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13 102 Bardeen
MOTIVE gives character to every action performed by reasoning beings. The same thing done or said the same to all outward appearance is good or bad, beautiful or unlovely, according to the motive which gave it birth. Does this require illustration to enforce its truth?
I am busy at my writing-desk. Near me is my little sister or niece, looking over a book of pictures I have placed in her hand. Her little bare arms are often crossing the paper on which I am writing, to show the objects that interest and excite curiosity, and obtain some satisfying answer. Suddenly that fair arm receives from my hand a blow so startling that the book falls, the flesh reddens, and tears start into the innocent eyes. Perhaps I gave that blow because I was impatient at the interruption of my pursuits. How unkind and cruel the act! Perhaps I gave it because a noisome insect had settled upon the sweet flesh, and would feed himself at the expense of the little girl's future comfort.- How kind and friendly the act!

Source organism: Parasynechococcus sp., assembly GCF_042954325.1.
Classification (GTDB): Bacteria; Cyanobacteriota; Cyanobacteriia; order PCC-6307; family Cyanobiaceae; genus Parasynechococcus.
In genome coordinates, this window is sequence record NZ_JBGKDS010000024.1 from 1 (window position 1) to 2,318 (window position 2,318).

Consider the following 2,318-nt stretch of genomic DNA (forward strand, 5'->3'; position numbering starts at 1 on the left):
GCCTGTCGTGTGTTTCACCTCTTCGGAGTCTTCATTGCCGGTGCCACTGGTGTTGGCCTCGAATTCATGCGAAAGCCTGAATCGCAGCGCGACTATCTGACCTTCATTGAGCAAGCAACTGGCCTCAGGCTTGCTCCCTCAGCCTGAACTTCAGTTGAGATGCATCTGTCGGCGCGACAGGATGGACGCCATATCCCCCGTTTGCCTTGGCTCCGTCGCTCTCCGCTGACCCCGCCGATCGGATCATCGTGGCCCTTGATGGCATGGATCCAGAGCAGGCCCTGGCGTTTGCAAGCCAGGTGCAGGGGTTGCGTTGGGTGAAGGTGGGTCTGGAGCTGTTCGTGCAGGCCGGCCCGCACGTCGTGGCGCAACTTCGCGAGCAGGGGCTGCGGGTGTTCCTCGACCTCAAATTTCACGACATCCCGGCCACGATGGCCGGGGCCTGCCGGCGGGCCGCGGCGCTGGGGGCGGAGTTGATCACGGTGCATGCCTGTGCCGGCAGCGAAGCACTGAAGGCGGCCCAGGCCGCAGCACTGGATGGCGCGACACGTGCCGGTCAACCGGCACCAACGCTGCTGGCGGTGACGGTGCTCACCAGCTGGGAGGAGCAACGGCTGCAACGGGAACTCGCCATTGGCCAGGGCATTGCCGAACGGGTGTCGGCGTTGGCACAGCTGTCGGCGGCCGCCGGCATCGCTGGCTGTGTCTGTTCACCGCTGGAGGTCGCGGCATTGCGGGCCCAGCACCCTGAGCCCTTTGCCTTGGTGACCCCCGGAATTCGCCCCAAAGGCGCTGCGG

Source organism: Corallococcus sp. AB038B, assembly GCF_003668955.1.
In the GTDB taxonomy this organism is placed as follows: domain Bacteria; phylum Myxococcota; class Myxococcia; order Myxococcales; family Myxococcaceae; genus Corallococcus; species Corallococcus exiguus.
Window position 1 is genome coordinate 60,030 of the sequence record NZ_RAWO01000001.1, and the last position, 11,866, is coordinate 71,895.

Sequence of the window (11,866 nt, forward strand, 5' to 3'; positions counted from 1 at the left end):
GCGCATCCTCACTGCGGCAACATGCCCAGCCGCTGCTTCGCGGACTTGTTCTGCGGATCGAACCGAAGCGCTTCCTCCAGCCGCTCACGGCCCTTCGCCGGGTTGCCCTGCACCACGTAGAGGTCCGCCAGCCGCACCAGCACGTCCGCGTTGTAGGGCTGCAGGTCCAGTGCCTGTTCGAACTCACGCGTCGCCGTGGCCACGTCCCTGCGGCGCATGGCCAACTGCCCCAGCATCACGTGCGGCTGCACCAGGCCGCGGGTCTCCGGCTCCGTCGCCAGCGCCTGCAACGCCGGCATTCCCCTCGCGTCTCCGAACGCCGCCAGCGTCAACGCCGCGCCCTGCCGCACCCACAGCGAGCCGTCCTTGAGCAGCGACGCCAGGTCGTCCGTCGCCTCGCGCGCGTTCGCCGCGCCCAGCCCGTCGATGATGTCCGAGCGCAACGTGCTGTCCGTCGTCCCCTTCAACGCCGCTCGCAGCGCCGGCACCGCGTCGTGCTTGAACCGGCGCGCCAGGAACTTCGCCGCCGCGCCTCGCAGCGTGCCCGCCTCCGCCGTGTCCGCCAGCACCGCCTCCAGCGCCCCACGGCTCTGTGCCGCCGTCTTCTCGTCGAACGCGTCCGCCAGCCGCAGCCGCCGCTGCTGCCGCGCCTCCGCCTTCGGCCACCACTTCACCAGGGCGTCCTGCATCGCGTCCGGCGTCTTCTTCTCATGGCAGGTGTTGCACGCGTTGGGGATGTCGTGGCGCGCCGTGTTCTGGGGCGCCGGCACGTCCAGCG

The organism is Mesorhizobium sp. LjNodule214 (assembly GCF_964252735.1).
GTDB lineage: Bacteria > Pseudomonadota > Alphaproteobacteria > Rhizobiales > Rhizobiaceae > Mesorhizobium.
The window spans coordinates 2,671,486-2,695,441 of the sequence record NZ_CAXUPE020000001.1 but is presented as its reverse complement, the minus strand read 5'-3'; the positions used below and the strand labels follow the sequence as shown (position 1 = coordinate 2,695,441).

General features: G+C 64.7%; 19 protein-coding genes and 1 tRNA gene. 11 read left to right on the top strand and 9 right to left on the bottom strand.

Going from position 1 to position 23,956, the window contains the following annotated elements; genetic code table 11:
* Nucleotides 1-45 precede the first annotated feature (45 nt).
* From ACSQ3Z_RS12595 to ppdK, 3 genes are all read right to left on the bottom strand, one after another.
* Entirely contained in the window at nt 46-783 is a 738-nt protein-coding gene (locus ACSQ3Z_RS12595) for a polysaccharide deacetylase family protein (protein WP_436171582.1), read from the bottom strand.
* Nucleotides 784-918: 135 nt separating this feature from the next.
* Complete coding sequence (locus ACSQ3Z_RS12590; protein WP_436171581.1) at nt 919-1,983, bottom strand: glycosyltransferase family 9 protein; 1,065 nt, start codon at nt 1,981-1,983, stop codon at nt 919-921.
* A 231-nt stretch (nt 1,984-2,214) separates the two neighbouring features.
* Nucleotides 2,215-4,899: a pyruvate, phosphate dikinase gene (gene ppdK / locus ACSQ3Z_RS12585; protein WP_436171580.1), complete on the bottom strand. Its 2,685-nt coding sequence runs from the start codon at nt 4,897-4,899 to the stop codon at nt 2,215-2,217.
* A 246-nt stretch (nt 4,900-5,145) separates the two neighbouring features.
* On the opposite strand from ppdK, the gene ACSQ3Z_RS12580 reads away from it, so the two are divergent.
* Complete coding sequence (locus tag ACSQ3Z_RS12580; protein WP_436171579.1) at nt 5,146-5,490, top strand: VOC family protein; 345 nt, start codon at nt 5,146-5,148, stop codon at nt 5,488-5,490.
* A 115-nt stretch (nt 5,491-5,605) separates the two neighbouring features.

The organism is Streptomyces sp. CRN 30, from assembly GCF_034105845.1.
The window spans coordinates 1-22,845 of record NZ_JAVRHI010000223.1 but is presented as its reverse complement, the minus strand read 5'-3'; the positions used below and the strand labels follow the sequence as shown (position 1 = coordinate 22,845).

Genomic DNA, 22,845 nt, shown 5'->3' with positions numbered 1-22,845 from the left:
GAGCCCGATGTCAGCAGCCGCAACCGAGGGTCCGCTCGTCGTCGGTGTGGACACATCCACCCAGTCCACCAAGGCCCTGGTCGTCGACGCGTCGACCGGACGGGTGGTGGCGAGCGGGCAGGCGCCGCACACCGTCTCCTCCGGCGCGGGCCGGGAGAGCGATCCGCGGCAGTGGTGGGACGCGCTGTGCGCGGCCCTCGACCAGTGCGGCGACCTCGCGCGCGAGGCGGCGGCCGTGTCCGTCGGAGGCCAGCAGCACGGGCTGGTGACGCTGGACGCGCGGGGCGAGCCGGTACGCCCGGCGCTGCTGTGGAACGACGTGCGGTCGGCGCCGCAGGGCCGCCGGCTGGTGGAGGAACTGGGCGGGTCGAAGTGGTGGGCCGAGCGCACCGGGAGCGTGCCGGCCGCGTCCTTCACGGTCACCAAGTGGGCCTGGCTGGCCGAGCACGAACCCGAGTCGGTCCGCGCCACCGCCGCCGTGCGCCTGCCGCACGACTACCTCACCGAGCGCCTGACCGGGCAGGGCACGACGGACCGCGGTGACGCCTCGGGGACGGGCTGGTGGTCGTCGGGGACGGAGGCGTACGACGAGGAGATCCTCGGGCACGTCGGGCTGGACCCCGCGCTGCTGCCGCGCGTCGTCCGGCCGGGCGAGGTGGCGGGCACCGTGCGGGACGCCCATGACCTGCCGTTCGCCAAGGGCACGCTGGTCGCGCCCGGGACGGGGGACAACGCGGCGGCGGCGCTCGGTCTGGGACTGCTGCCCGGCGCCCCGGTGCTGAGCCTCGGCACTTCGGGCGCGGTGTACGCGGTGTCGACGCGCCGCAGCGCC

Both these actions are the result of impulse, but the impulse springs from a motive; in the one case, the selfish desire of personal convenience; in the other, the unselfish wish to spare another inconvenience. Multitudes of similar instances might be adduced, were they needed. I shall cite but one other, this belonging to the class of deliberate actions.
I have on my premises a magnificent tree, the growth of many years, in the possession of which I have much pleasure,